Both banks and credit unions also offer online banking services and mobile apps for account management, although a bank may offer more cutting-edge features. But both allow you to view your accounts, make deposits with your mobile device, transfer money between accounts, and pay bills.

Rates and Fees at Credit Unions vs. Banks

Both types of institutions make money by lending it at higher interest rates than they pay out on deposits. They also make money through fees. Credit unions tend to offer more attractive rates and fees. Not only are they focused on maximizing profits for members rather than outside investors, but their not-for-profit status exempts them from the same kinds of taxes that banks must pay.

Credit unions tend to offer higher interest rates on savings accounts and CDs, lower rates on loans, and lower account fees than banks. This combination allows customers to maximize their returns on deposits and minimize their loan costs. Banks offer lower rates on customer deposits and higher rates on loans because of their higher tax burden and their motive of maximizing profits for investors.

Security of Credit Unions vs. Banks

Your money is generally safe at either type of institution, as long as the institution holds insurance. The safest insurance available comes from the U.S. government.

Some or all of your money may be insured if an institution goes under. Lost funds will be replaced. Your account will end up at a different institution in most cases, and you'll keep the same account number and account balance as before.

Both FDIC and NCUSIF coverage protect up to $250,000 per depositor, per institution. Spread your funds among different account registrations or different institutions if you have more than that amount to manage and safeguard.

It's also possible to have more than $250,000 insured in one place if you have the money in accounts in different ownership categories.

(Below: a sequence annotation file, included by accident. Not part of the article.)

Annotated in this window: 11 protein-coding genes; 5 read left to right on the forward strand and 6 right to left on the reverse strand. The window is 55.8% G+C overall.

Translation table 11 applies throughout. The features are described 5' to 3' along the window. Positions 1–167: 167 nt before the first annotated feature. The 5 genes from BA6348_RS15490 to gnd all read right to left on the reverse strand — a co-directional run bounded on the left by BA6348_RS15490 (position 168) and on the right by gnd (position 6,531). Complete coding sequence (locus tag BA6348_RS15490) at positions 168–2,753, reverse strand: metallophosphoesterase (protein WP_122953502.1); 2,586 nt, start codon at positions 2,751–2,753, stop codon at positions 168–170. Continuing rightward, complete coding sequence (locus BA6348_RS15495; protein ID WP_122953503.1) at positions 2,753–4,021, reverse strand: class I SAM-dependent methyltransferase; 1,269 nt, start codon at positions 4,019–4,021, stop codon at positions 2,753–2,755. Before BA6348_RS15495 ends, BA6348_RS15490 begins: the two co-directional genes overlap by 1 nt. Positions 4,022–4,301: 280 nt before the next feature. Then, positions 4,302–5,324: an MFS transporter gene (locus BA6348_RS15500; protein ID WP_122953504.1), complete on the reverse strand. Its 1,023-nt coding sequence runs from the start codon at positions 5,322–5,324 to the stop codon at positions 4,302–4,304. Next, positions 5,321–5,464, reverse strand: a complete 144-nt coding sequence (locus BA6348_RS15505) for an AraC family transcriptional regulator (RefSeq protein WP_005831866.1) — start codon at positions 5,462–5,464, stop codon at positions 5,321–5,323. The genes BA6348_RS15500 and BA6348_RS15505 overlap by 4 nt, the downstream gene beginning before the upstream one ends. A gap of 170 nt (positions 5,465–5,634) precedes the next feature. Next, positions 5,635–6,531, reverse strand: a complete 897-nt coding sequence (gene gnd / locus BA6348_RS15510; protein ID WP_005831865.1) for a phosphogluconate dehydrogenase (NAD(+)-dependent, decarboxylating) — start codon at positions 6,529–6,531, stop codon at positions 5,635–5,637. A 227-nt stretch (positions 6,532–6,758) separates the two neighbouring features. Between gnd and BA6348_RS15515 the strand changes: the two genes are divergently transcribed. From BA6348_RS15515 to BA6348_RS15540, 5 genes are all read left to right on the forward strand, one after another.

Which Is Right for You?

Both types of institutions provide robust financial services. Banks have fewer eligibility requirements and sometimes more specialized product offerings, but they offer less competitive rates and higher fees.

Credit unions are more selective about their members, and small ones may not offer the products you're looking for. But those who join the field of membership gain access to more attractive rates and fees.

Of course, customer service is a big factor for most consumers, all other things being equal. Service depends on the overall culture of the organization in most cases, regardless of whether it's a bank or credit union. The quality of your interactions with staff may also depend on whom you’re talking to on any given day.

That said, credit unions and small banks are known for providing a more highly personalized level of customer service compared to larger banks. It may be easier for everyone to get to know each other with fewer customers and employees. There’s a good chance you’ll work with the same people each time you visit a branch.

Expect a more consistent but less personalized experience at large banks. Employees are more likely to have completed a comprehensive training program with rigid protocols for dealing with service issues, giving them little flexibility to accommodate your unique needs.